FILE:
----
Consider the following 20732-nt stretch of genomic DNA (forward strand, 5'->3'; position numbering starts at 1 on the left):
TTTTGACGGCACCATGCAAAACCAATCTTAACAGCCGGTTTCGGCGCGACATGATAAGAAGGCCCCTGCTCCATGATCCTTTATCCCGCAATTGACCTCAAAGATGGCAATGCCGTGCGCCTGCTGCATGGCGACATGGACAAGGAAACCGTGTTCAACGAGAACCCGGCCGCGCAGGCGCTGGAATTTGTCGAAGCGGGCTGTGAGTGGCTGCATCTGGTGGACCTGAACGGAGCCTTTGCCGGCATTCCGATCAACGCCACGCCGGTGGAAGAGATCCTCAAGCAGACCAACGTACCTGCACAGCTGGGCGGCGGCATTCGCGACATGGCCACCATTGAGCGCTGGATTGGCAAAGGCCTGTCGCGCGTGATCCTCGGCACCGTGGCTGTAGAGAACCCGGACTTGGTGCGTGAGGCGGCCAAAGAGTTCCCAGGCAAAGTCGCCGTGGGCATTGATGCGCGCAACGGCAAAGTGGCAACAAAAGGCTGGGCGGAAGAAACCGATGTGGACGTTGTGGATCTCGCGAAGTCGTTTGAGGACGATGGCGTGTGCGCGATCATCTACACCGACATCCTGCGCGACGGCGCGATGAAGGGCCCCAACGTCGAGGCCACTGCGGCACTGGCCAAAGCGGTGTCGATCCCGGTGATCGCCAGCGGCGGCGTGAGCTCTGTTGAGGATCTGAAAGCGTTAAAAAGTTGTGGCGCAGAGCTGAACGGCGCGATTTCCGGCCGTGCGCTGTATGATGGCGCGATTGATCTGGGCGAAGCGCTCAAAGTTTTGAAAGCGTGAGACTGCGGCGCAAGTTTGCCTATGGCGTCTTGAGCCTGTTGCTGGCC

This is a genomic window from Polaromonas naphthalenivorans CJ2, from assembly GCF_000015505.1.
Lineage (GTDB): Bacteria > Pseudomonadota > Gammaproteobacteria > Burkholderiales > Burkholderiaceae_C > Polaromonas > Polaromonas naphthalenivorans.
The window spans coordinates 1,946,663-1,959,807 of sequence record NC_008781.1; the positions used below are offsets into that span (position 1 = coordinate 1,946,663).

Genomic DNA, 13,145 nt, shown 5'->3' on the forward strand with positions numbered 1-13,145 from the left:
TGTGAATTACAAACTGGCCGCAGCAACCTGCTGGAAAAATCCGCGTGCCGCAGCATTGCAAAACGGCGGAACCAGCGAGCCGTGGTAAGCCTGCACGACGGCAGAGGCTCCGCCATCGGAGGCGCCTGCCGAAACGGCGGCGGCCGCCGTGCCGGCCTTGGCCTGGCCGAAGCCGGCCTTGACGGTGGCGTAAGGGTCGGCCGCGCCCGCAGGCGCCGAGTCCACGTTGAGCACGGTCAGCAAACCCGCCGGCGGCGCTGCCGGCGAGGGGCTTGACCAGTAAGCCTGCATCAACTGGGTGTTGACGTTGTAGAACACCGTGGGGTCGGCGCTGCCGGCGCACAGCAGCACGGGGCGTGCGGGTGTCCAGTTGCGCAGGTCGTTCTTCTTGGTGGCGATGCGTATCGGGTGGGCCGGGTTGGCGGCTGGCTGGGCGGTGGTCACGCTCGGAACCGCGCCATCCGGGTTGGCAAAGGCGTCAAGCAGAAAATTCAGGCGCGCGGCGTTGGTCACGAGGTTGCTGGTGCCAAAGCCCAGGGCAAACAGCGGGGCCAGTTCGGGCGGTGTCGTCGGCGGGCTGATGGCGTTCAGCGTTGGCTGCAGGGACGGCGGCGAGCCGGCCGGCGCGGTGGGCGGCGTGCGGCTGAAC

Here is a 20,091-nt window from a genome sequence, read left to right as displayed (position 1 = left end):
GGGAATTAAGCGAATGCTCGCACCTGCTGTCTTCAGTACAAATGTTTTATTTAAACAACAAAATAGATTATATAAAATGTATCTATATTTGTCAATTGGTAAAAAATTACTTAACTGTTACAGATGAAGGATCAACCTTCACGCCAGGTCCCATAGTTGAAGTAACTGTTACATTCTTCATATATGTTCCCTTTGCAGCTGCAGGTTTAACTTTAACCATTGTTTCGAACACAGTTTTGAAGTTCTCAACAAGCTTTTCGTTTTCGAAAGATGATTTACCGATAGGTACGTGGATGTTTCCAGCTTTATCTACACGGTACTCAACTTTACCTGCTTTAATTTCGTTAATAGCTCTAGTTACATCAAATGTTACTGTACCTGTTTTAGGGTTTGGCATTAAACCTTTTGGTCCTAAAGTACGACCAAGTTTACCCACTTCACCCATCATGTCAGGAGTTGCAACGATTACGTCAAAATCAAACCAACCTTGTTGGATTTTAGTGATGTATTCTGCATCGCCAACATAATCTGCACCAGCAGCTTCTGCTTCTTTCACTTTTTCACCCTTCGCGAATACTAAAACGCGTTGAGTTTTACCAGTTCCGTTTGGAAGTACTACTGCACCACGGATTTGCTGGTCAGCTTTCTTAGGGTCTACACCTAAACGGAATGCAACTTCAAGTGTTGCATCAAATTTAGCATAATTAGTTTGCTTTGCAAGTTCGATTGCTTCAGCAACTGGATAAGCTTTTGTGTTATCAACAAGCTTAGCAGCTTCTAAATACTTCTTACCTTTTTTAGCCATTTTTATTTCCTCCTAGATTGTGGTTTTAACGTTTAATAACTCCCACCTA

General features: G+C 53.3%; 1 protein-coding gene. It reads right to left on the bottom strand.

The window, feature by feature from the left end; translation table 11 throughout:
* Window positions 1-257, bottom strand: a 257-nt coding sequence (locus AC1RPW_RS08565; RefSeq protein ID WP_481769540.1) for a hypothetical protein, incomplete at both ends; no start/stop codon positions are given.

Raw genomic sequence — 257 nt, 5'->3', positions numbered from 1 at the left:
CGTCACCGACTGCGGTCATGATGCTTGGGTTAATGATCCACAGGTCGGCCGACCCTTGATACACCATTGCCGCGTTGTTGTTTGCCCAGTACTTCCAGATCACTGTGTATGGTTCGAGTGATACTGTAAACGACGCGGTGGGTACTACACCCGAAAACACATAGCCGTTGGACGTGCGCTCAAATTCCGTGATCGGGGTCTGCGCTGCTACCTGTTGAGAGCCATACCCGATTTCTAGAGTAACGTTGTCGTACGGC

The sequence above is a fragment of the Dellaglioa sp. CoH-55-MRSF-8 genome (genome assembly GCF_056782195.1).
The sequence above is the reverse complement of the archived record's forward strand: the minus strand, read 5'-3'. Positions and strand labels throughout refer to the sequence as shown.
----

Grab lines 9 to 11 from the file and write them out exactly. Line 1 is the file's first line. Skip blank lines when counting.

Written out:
GGGAATTAAGCGAATGCTCGCACCTGCTGTCTTCAGTACAAATGTTTTATTTAAACAACAAAATAGATTATATAAAATGTATCTATATTTGTCAATTGGTAAAAAATTACTTAACTGTTACAGATGAAGGATCAACCTTCACGCCAGGTCCCATAGTTGAAGTAACTGTTACATTCTTCATATATGTTCCCTTTGCAGCTGCAGGTTTAACTTTAACCATTGTTTCGAACACAGTTTTGAAGTTCTCAACAAGCTTTTCGTTTTCGAAAGATGATTTACCGATAGGTACGTGGATGTTTCCAGCTTTATCTACACGGTACTCAACTTTACCTGCTTTAATTTCGTTAATAGCTCTAGTTACATCAAATGTTACTGTACCTGTTTTAGGGTTTGGCATTAAACCTTTTGGTCCTAAAGTACGACCAAGTTTACCCACTTCACCCATCATGTCAGGAGTTGCAACGATTACGTCAAAATCAAACCAACCTTGTTGGATTTTAGTGATGTATTCTGCATCGCCAACATAATCTGCACCAGCAGCTTCTGCTTCTTTCACTTTTTCACCCTTCGCGAATACTAAAACGCGTTGAGTTTTACCAGTTCCGTTTGGAAGTACTACTGCACCACGGATTTGCTGGTCAGCTTTCTTAGGGTCTACACCTAAACGGAATGCAACTTCAAGTGTTGCATCAAATTTAGCATAATTAGTTTGCTTTGCAAGTTCGATTGCTTCAGCAACTGGATAAGCTTTTGTGTTATCAACAAGCTTAGCAGCTTCTAAATACTTCTTACCTTTTTTAGCCATTTTTATTTCCTCCTAGATTGTGGTTTTAACGTTTAATAACTCCCACCTA

General features: G+C 53.3%; 1 protein-coding gene. It reads right to left on the bottom strand.

The window, feature by feature from the left end; translation table 11 throughout: